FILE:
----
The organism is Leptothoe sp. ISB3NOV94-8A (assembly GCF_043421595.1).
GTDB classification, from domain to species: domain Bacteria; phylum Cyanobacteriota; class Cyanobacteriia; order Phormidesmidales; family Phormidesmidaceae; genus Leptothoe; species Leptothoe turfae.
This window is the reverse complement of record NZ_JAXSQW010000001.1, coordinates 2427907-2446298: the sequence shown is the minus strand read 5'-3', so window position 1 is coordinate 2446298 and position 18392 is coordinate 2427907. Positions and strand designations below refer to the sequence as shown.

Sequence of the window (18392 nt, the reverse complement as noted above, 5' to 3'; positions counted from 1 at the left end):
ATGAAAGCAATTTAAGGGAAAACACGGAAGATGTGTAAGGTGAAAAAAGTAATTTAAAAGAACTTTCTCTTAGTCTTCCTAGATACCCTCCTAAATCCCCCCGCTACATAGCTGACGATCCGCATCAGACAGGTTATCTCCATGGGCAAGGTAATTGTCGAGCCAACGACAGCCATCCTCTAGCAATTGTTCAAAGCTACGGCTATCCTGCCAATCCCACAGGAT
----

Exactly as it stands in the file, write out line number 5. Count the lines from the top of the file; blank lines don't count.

ATGAAAGCAATTTAAGGGAAAACACGGAAGATGTGTAAGGTGAAAAAAGTAATTTAAAAGAACTTTCTCTTAGTCTTCCTAGATACCCTCCTAAATCCCCCCGCTACATAGCTGACGATCCGCATCAGACAGGTTATCTCCATGGGCAAGGTAATTGTCGAGCCAACGACAGCCATCCTCTAGCAATTGTTCAAAGCTACGGCTATCCTGCCAATCCCACAGGAT